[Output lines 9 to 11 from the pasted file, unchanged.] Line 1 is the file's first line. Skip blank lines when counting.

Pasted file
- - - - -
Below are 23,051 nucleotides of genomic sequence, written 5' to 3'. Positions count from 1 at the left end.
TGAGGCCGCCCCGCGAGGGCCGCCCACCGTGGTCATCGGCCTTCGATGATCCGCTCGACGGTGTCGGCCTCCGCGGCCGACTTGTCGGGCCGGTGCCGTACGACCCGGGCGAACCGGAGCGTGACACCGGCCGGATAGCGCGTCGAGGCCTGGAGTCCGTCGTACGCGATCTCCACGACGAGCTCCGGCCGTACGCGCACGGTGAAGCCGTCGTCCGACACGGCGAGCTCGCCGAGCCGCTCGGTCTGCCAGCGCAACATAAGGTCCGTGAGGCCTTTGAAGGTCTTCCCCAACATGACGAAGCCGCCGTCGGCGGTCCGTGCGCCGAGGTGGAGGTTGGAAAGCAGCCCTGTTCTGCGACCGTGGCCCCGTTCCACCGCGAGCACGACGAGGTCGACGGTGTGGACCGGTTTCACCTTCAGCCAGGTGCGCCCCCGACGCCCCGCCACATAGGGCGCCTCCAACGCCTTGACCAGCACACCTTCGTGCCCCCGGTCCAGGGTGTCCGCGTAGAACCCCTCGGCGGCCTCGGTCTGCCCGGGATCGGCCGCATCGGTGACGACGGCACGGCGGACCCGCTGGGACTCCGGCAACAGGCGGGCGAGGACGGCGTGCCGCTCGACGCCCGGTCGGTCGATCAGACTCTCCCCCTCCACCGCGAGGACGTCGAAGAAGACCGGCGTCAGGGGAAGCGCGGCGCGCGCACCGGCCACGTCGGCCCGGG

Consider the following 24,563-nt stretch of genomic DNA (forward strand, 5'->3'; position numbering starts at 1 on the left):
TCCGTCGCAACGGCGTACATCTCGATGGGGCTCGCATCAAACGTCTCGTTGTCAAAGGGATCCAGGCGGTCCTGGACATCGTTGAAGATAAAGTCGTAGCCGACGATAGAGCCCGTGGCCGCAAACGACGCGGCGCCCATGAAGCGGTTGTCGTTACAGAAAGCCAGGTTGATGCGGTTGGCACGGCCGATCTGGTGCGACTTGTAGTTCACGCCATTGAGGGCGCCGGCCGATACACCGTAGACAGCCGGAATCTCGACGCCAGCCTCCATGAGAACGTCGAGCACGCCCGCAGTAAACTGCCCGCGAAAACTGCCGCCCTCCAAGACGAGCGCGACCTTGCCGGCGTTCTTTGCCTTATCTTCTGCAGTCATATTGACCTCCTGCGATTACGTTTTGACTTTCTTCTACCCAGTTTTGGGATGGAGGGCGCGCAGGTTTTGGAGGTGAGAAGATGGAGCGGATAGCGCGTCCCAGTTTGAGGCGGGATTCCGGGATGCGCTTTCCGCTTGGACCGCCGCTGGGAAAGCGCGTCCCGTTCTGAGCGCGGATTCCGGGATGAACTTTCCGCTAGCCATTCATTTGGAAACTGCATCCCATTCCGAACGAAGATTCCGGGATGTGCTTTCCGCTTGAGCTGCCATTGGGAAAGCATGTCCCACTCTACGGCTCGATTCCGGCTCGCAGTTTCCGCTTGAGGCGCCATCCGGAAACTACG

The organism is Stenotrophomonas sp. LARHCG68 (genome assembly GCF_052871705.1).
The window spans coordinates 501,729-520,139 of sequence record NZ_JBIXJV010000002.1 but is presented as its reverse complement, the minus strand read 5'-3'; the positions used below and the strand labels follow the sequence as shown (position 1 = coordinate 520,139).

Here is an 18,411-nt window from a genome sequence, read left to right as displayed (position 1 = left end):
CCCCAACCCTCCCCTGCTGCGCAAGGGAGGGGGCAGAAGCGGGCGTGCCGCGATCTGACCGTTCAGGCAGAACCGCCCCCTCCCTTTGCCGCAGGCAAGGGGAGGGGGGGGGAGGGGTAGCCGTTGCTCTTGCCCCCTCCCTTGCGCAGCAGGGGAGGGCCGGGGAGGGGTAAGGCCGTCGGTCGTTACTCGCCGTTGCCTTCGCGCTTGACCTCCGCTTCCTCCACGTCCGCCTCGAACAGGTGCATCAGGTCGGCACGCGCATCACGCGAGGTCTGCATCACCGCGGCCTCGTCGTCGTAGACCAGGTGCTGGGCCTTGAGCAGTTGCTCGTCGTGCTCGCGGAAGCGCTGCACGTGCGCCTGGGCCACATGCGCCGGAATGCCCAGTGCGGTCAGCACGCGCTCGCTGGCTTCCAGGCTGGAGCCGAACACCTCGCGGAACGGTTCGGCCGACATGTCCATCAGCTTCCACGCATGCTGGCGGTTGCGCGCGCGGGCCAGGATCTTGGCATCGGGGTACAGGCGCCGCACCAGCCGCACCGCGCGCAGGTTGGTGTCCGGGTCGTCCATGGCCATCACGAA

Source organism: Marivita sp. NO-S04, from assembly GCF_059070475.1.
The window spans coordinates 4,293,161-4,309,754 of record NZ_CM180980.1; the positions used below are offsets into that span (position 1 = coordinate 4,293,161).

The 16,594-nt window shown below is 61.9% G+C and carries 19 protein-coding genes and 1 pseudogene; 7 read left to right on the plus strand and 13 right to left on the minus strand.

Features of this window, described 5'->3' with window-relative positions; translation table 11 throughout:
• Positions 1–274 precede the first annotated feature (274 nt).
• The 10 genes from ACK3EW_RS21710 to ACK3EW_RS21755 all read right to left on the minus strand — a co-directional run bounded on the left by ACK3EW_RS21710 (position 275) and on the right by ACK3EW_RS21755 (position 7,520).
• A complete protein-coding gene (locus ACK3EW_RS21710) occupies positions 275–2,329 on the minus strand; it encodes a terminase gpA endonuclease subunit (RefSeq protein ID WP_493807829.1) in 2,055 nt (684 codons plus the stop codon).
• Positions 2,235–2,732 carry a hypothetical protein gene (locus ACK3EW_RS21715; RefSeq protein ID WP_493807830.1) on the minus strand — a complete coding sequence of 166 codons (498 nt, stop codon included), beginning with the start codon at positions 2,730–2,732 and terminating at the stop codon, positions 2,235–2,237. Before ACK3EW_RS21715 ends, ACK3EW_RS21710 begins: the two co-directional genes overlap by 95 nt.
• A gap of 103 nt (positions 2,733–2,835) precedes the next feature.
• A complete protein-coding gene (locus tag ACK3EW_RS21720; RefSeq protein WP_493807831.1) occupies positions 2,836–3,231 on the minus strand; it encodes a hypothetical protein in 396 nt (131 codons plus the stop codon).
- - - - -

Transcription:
Source organism: Marivita sp. NO-S04, from assembly GCF_059070475.1.
The window spans coordinates 4,293,161-4,309,754 of record NZ_CM180980.1; the positions used below are offsets into that span (position 1 = coordinate 4,293,161).

The 16,594-nt window shown below is 61.9% G+C and carries 19 protein-coding genes and 1 pseudogene; 7 read left to right on the plus strand and 13 right to left on the minus strand.